NHIF declines to cover low level civil servants in some Coast hospitals
The National Hospital Insurance Fund (NHIF) Mombasa branch has terminated contracts with some hospitals and directed low-cadre civil servants to select new health facilities.
The termination of health insurance cover contracts, signed with the institutions in Mombasa and Malindi in 2012, has sparked outrage among the affected civil servants between job groups A and L as well as the hospitals, which protested that the decision was taken unilaterally.
In Mombasa, the affected hospitals include Tudor Healthcare, Nairobi Homes Nursing, Mewa Hospitals, Jocham Hospital, Jambo Health Service Hospital and Al Farooq. They have all signed a petition questioning the new policy.
The Comprehensive Medical Insurance Scheme for Civil Servants and Disciplined Services started in 2012 caters for the principal member, spouse and five declared children.
NHIF was accused of targeting the civil servants (job groups A and L). The workers are now supposed to avoid certain hospitals and report to the NHIF to be advised on which hospitals to attend.
In an April 1 email sent the affected hospitals, Intiswar Mohammed, the local NHIF branch manager, instructs the hospitals to refer patients to the NHIF offices “to choose a fresh choice from the list of eligible health facilities from April 1, 2019.”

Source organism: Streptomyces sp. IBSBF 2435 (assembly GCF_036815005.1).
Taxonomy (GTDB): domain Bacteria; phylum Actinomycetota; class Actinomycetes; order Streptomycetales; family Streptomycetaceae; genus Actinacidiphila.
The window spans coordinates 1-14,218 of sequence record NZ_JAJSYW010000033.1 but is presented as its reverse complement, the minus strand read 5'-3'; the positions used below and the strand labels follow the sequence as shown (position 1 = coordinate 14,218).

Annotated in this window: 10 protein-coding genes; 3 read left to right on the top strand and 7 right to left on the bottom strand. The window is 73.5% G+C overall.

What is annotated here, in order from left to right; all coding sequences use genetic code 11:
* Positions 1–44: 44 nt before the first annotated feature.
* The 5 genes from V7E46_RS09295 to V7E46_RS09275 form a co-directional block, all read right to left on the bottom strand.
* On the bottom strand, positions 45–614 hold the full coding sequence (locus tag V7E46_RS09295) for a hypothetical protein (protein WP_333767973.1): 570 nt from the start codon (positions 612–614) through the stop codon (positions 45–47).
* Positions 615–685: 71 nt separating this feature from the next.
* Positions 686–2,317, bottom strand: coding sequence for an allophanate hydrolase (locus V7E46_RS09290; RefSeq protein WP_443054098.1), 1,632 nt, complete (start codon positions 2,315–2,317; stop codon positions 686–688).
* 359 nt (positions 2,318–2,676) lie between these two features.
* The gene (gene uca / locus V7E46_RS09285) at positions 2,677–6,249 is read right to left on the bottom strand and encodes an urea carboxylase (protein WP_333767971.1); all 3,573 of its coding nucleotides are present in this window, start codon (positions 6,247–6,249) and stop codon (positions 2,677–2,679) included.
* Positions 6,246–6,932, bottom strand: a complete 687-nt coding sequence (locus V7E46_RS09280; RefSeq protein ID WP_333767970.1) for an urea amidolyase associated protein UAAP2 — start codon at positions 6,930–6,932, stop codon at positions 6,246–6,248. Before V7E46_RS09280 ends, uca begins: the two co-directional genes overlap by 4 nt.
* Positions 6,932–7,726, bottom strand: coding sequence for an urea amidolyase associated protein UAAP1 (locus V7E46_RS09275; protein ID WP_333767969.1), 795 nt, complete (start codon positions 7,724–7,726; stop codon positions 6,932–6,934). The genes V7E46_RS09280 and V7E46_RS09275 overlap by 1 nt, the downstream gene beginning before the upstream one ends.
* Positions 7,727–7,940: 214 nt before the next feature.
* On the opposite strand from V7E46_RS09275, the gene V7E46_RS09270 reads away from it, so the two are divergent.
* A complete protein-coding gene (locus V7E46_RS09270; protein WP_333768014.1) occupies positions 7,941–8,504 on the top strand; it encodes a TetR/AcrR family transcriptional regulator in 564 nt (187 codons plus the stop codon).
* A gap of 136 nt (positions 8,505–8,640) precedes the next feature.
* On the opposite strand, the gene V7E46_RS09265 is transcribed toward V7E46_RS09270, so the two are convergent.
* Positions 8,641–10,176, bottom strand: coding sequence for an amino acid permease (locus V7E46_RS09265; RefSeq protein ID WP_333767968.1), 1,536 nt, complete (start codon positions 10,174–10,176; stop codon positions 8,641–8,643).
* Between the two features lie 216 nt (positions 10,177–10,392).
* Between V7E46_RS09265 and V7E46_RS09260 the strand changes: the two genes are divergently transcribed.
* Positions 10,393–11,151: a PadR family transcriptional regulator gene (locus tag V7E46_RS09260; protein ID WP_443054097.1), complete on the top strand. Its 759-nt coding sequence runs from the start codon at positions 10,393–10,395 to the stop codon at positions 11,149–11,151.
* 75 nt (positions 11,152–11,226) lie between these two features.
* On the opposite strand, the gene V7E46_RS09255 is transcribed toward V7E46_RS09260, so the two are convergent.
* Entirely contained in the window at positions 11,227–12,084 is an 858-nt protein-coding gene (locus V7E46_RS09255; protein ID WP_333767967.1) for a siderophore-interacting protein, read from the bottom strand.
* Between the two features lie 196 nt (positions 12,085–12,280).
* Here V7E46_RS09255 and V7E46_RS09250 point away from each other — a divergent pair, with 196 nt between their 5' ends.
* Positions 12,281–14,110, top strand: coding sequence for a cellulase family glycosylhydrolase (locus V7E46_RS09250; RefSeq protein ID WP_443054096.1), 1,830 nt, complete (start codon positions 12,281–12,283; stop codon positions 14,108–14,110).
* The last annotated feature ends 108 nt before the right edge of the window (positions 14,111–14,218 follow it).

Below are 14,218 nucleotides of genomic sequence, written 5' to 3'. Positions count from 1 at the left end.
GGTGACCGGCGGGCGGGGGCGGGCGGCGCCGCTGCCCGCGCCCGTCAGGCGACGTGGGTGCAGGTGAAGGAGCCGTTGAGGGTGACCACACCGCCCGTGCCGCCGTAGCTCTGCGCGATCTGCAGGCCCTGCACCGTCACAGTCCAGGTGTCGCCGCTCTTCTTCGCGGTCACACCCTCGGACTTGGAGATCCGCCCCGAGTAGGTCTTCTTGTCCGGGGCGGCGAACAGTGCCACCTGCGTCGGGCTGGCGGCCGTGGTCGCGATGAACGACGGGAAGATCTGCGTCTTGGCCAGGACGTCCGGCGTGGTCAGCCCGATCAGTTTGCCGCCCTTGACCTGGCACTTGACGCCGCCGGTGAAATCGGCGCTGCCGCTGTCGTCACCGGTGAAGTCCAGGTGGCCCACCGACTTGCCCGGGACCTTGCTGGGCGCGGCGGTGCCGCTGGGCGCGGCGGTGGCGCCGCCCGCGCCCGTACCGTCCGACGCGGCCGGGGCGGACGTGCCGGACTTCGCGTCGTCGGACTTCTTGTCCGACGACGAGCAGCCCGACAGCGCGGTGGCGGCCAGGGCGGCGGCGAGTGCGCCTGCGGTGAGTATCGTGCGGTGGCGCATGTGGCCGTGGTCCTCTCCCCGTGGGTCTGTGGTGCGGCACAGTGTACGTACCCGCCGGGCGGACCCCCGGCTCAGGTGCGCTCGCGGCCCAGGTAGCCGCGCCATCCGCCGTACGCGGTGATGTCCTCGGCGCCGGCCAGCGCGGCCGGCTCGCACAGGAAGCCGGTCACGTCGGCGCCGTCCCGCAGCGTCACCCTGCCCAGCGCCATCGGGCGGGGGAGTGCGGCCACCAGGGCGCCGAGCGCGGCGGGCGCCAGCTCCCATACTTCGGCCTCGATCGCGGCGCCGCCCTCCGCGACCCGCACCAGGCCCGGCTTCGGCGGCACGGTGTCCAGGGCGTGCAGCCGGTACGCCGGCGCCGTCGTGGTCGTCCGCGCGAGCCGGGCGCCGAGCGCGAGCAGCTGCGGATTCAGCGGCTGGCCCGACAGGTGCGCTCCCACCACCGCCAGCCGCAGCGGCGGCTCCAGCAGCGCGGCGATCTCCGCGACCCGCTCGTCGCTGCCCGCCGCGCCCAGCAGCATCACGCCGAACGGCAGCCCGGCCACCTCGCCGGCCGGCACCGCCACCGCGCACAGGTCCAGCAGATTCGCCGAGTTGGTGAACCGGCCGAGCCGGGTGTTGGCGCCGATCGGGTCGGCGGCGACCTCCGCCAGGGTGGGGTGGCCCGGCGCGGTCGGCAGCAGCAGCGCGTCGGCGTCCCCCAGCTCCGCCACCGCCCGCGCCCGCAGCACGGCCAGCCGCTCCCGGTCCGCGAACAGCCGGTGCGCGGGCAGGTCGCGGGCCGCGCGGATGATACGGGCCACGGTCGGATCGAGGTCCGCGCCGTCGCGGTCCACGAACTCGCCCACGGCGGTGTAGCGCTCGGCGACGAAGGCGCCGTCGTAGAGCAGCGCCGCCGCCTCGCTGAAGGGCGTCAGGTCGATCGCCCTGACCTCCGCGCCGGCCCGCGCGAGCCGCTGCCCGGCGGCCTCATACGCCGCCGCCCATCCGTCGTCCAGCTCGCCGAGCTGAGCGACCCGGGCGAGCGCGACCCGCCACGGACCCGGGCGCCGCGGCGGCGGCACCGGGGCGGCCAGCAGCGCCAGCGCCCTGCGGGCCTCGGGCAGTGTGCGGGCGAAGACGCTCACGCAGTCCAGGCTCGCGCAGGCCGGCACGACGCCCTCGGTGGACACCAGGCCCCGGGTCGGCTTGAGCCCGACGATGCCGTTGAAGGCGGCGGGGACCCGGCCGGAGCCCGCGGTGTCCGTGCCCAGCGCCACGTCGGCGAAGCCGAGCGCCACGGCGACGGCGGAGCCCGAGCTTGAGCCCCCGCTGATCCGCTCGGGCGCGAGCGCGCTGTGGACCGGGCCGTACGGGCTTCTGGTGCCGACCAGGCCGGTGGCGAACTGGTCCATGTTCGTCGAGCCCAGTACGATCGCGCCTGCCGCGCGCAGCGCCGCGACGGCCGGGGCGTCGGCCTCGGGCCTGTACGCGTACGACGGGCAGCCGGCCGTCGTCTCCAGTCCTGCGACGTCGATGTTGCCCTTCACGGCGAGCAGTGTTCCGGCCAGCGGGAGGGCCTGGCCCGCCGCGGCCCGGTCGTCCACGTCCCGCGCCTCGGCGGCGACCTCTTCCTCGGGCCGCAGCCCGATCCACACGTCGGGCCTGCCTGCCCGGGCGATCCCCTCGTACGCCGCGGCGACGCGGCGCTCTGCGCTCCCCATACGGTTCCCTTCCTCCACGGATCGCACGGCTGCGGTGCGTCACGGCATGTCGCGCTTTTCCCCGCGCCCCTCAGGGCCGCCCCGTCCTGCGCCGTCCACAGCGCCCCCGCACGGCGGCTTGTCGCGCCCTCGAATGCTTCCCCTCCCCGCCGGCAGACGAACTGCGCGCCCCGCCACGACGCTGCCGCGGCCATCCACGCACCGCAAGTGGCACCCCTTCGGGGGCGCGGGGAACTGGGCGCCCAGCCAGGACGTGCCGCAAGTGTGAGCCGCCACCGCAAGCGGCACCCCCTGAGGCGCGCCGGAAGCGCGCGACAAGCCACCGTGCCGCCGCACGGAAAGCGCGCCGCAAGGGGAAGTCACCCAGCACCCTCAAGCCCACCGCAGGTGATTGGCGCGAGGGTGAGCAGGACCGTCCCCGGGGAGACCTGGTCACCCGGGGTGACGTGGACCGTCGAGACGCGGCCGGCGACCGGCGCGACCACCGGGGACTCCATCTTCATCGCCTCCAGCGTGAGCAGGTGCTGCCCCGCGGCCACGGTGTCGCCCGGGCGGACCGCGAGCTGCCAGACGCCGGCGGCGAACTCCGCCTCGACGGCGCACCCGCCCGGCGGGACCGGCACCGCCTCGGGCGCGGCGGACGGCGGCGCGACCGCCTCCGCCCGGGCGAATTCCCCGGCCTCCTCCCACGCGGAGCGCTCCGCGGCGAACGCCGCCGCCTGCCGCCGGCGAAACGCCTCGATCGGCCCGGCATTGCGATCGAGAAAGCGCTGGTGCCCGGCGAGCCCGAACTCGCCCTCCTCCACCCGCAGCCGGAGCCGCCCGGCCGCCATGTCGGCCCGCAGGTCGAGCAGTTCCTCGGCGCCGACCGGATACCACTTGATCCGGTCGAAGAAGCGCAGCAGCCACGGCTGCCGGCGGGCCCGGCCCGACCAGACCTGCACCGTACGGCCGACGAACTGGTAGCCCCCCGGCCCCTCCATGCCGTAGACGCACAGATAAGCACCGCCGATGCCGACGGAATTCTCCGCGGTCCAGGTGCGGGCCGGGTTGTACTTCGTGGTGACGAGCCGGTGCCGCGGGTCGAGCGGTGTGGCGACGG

Says the email in part: "This is to bring to your attention that your contract does not allow capitation of both managed schemes lower job groups and national scheme."
The local branch of Union of Kenya Civil Servants (UKCS) has protested the NHIF decision calling it ill-advised and malicious.
According to Fatima Salim Shirazi, the UKCS Mombasa branch secretary, the contract which had been signed by capitated facilities has been in place 2012. But NHIF says although some of these hospitals have been admitting these low-cadre civil servants, contracts signed with the insurer did not allow them to "admit managed scheme lower job groups of civil servants, National Police and other managed schemes."
“They cannot just wake up one day and decide to move members long running medical records from hospitals to health centres that do not have the capacity to handle their medical requirements,” she said.
The email which was seen by The Standard says the new contract for the 2018-2021 period, which apparently overrides the existing one, is more elaborate.